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Vancouver — From Wednesday's Globe and Mail
Published on Tuesday, Dec. 15, 2009 9:17PM EST
.The University of British Columbia has announced plans to begin patient trials to test a potentially groundbreaking method of diagnosing and treating multiple sclerosis, a disease that afflicts up to 75,000 Canadians.
Researchers have proposed launching a study involving 100 patients to test a theory that MS is a vascular disease that can be treated with surgery. It's the first research proposal in Canada to suggest evaluating the findings of an Italian doctor whose early studies indicate that multiple sclerosis might be caused by vein blockages that lead to a buildup of iron in the brain.
The findings of Paolo Zamboni have generated a great deal of interest among researchers and those with MS. Earlier this year, the Multiple Sclerosis Society of Canada appealed to scientists to follow up Dr. Zamboni's theories.
The proposed UBC trial, which would be done in collaboration with researchers at the University of Saskatchewan, is an answer to that appeal, said Anthony Traboulsee, medical director of the UBC MS Clinic.
Dr. Traboulsee said Dr. Zamboni's studies have caused both hope and anxiety among people with MS. They are hungry for a breakthrough, but realize the Italian doctor's findings are preliminary.
“They are very anxious about this,” Dr. Traboulsee said Tuesday in an interview. “MS is a lifelong disease. Young people are hungry for hope.” Because of the intense interest in the new findings, Dr. Traboulsee said the proposed patient trials must “take a careful” approach.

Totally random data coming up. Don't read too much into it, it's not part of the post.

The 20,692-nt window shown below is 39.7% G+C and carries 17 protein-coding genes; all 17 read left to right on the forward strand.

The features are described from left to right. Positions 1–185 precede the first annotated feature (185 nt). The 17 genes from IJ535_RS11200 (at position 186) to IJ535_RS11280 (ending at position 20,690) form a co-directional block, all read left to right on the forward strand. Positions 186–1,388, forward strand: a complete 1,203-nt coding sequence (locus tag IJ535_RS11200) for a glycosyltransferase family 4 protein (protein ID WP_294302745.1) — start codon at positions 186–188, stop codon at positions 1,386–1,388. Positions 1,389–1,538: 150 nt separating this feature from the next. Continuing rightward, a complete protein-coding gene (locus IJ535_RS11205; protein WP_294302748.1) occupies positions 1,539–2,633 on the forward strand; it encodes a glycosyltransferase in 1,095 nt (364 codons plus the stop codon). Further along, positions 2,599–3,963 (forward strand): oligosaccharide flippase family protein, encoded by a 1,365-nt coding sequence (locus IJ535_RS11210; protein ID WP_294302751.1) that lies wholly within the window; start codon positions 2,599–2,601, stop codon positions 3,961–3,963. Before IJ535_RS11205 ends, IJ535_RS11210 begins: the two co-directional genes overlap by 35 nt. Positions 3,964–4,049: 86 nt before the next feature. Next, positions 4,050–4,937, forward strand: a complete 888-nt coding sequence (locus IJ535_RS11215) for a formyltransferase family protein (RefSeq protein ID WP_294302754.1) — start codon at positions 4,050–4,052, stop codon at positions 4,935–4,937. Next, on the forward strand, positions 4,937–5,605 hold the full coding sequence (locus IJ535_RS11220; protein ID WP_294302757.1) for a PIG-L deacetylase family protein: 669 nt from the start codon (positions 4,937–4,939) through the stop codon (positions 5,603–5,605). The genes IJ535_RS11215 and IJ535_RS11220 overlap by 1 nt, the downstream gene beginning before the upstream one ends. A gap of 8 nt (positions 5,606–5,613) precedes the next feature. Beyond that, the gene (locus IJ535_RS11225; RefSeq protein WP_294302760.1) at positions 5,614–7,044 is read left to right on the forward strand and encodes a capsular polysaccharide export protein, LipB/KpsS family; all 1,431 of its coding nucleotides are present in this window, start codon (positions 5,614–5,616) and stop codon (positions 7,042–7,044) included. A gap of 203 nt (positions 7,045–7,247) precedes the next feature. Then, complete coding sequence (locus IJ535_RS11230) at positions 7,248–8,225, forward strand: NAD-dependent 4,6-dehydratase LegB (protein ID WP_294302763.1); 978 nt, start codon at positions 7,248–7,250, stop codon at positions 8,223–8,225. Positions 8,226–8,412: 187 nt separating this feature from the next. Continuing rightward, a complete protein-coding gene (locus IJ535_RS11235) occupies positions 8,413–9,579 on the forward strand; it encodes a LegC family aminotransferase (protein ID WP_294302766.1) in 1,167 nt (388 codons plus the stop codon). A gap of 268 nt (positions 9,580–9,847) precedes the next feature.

Unlike Dr. Zamboni's earlier studies, the UBC research plan will include a control group – which gives more heft to a study's findings – and will take place over a longer period.
In Dr. Taboulsee's proposed trial, researchers would closely examine participants' neck and stomach veins. The study group will include people with and without MS. Each participant will undergo three tests, including an ultrasound, a magnetic resonance imaging test and the insertion of a catheter. In that test, dye is injected to give researchers a closer look at the veins.
Only MS participants with blocked or narrowed veins will move on to the second stage of the trials.
Half that group will undergo a vein dilation procedure – similar to an angioplasty – to expand the vein, the other half won't.
The purpose of UBC's proposed research trial is to build on the knowledge uncovered by Dr. Zamboni, a professor of medicine at the University of Ferrara in Italy. His theory is that a condition that he dubbed chronic cerebrospinal venous insufficiency causes MS. The current thinking is that MS is an autoimmune condition in which the immune system attacks myelin, a fatty substance that coats nerve cells.
Dr. Zamboni found that, in about 90 per cent of people with multiple sclerosis, the veins draining blood from the brain were malformed or blocked, which led to a buildup of iron in the brain, which he theorized causes the neurological symptoms of MS.
Dr. Zamboni had 65 of his patients undergo an angioplasty to clear the blockage. Of those, 50 per cent reported no attacks in the next 18 months. In a group that did not have surgery, that rate was 27 per cent.
Multiple sclerosis is a degenerative condition that can cause loss of balance, heat sensitivity, impaired speech, double vision and paralysis.
UBC's trial still needs funding and approval from an ethics committee. The researchers will apply for funds from the MS Society of Canada, private donors and the Canadian Institutes of Health Research. Dr. Taboulsee said the study will cost nearly $1-million for equipment and staff.
Researchers including some at UBC have already been studying links between MS and iron in the brain, Dr. Taboulsee said. He said the latest findings are like another piece to a jigsaw puzzle. Previous studies have linked MS to, among other things, a Vitamin D deficiency and cold climates.